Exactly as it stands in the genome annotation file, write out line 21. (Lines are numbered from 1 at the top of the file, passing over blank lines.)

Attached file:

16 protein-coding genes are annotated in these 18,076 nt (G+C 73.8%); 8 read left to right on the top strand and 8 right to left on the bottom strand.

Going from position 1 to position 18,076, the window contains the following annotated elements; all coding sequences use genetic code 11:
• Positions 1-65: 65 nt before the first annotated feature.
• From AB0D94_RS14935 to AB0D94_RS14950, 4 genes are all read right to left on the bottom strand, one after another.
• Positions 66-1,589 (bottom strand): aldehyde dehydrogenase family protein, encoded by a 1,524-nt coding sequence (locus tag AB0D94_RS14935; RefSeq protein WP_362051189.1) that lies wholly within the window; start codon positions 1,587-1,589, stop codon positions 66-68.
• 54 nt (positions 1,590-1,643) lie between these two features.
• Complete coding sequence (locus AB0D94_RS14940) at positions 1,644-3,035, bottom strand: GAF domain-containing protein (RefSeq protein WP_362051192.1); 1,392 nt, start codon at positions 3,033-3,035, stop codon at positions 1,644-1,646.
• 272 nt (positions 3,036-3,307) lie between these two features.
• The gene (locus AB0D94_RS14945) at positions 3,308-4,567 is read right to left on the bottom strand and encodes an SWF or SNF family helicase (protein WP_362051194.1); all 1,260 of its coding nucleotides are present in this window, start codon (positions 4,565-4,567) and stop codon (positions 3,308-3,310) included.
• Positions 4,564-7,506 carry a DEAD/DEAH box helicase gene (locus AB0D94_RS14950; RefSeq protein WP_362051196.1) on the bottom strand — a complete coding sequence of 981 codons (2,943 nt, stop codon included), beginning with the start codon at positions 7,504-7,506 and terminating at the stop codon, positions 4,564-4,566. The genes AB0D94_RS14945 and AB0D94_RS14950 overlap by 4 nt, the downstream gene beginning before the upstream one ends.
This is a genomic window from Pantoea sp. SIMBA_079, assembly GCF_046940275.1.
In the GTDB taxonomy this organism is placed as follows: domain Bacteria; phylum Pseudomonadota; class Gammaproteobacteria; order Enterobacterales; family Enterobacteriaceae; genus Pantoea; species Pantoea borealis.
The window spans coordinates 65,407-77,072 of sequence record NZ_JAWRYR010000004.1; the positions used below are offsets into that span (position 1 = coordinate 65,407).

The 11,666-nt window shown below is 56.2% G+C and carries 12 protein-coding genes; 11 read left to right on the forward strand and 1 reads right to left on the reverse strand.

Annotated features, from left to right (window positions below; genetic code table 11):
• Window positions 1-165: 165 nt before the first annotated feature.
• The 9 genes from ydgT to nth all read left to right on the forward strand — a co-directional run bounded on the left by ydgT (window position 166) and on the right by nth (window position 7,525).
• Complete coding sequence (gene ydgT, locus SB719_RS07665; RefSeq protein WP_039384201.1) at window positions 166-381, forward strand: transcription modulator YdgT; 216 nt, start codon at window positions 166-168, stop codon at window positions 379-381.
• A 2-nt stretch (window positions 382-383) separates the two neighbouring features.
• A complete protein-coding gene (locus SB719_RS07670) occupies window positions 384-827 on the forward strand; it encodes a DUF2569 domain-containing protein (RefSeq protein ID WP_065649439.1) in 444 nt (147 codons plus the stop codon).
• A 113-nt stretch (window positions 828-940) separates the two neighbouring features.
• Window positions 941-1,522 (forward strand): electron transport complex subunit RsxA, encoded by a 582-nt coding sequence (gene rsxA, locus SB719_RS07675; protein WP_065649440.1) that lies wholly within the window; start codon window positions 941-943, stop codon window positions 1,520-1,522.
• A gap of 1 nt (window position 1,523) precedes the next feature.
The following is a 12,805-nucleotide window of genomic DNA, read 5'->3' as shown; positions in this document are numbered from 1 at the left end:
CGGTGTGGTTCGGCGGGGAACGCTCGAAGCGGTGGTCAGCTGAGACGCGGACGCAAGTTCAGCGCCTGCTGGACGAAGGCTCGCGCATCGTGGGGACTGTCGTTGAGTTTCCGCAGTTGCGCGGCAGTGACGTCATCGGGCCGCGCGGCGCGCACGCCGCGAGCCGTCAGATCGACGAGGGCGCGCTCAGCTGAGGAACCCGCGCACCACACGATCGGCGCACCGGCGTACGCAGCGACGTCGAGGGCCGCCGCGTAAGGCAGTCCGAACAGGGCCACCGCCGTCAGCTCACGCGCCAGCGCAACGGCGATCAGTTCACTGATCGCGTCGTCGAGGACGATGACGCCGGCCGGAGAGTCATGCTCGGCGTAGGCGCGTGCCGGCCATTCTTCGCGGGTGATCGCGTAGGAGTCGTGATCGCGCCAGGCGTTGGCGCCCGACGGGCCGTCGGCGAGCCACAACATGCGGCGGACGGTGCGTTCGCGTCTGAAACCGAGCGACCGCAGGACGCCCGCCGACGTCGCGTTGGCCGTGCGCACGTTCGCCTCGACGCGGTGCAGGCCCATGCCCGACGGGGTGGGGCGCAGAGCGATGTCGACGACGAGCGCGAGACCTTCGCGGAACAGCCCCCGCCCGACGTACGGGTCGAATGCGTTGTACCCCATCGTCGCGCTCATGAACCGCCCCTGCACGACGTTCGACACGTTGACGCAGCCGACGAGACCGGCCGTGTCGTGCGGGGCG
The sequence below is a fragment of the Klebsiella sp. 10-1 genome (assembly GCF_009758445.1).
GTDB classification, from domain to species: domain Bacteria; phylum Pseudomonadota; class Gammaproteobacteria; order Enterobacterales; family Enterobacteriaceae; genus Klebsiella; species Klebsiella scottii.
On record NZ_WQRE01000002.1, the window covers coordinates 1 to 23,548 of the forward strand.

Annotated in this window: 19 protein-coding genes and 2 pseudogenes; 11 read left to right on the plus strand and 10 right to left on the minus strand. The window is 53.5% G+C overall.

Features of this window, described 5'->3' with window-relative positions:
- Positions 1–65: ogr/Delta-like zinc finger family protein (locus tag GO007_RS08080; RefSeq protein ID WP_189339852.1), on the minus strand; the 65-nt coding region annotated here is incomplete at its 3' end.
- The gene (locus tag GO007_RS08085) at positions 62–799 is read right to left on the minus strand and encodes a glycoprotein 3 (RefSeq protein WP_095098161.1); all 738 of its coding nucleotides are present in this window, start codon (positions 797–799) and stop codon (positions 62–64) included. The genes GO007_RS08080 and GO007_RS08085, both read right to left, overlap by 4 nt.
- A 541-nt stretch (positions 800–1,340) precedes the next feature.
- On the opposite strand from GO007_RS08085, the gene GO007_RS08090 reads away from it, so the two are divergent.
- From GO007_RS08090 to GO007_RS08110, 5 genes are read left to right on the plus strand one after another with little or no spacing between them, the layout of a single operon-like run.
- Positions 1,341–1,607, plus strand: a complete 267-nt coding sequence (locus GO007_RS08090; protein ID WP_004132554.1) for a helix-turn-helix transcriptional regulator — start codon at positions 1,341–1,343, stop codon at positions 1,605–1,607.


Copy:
• A 113-nt stretch (window positions 828-940) separates the two neighbouring features.